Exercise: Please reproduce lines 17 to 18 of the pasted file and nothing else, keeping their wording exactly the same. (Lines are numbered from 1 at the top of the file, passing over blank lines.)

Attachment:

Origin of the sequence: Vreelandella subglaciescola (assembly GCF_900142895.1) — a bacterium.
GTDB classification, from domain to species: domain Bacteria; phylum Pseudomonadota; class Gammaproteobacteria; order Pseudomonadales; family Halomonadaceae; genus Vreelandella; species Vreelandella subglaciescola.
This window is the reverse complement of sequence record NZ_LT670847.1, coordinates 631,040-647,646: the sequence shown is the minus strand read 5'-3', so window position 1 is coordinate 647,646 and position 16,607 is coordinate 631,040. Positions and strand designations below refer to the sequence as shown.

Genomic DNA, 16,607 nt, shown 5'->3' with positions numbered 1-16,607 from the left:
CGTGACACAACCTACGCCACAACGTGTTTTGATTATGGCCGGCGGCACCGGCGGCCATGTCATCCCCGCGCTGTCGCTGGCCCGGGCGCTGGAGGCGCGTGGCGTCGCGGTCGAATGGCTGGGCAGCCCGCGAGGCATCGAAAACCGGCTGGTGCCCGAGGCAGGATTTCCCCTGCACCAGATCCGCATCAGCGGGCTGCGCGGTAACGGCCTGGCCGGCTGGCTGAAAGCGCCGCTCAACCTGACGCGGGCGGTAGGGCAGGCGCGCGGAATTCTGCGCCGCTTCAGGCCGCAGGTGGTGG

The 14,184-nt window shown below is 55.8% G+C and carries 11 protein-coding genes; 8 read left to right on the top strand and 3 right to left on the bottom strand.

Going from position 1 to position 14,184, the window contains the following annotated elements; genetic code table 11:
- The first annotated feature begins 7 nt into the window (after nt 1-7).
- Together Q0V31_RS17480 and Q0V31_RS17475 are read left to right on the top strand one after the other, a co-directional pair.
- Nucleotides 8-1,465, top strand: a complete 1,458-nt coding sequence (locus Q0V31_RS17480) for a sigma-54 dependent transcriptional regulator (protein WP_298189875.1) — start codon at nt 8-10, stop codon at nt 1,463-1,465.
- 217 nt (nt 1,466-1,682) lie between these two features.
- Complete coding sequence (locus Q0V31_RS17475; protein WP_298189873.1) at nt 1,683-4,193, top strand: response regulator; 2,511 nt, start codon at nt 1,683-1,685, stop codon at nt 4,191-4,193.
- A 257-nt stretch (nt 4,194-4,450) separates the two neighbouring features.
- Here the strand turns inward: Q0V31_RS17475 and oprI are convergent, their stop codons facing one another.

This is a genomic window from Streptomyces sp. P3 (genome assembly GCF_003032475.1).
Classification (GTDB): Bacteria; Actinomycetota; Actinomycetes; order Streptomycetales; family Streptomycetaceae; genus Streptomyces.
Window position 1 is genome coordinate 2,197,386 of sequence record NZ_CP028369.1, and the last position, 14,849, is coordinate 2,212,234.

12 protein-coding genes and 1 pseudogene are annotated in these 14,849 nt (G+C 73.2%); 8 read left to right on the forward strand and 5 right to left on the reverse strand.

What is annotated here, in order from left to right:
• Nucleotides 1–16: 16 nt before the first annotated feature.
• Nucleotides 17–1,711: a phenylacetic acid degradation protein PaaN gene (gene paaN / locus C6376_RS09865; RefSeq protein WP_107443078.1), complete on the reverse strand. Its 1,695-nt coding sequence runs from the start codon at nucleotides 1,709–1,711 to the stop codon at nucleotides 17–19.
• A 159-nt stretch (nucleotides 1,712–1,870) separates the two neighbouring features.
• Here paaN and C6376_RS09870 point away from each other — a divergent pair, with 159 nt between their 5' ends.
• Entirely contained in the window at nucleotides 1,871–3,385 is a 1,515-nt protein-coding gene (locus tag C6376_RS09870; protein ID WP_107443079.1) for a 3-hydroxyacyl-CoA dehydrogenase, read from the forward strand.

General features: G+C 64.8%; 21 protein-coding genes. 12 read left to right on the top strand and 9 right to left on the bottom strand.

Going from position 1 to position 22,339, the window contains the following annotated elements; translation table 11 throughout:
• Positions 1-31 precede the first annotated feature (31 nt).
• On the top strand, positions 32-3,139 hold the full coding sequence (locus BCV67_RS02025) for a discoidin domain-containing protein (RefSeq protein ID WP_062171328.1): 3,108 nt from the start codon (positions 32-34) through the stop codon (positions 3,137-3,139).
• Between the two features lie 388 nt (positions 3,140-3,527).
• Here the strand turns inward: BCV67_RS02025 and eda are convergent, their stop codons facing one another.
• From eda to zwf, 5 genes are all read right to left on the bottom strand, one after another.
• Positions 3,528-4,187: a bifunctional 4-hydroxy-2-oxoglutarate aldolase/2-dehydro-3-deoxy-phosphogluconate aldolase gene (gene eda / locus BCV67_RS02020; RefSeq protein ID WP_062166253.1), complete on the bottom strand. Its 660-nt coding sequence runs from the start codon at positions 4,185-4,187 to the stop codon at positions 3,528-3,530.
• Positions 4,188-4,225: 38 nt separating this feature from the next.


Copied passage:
Window position 1 is genome coordinate 2,197,386 of sequence record NZ_CP028369.1, and the last position, 14,849, is coordinate 2,212,234.

12 protein-coding genes and 1 pseudogene are annotated in these 14,849 nt (G+C 73.2%); 8 read left to right on the forward strand and 5 right to left on the reverse strand.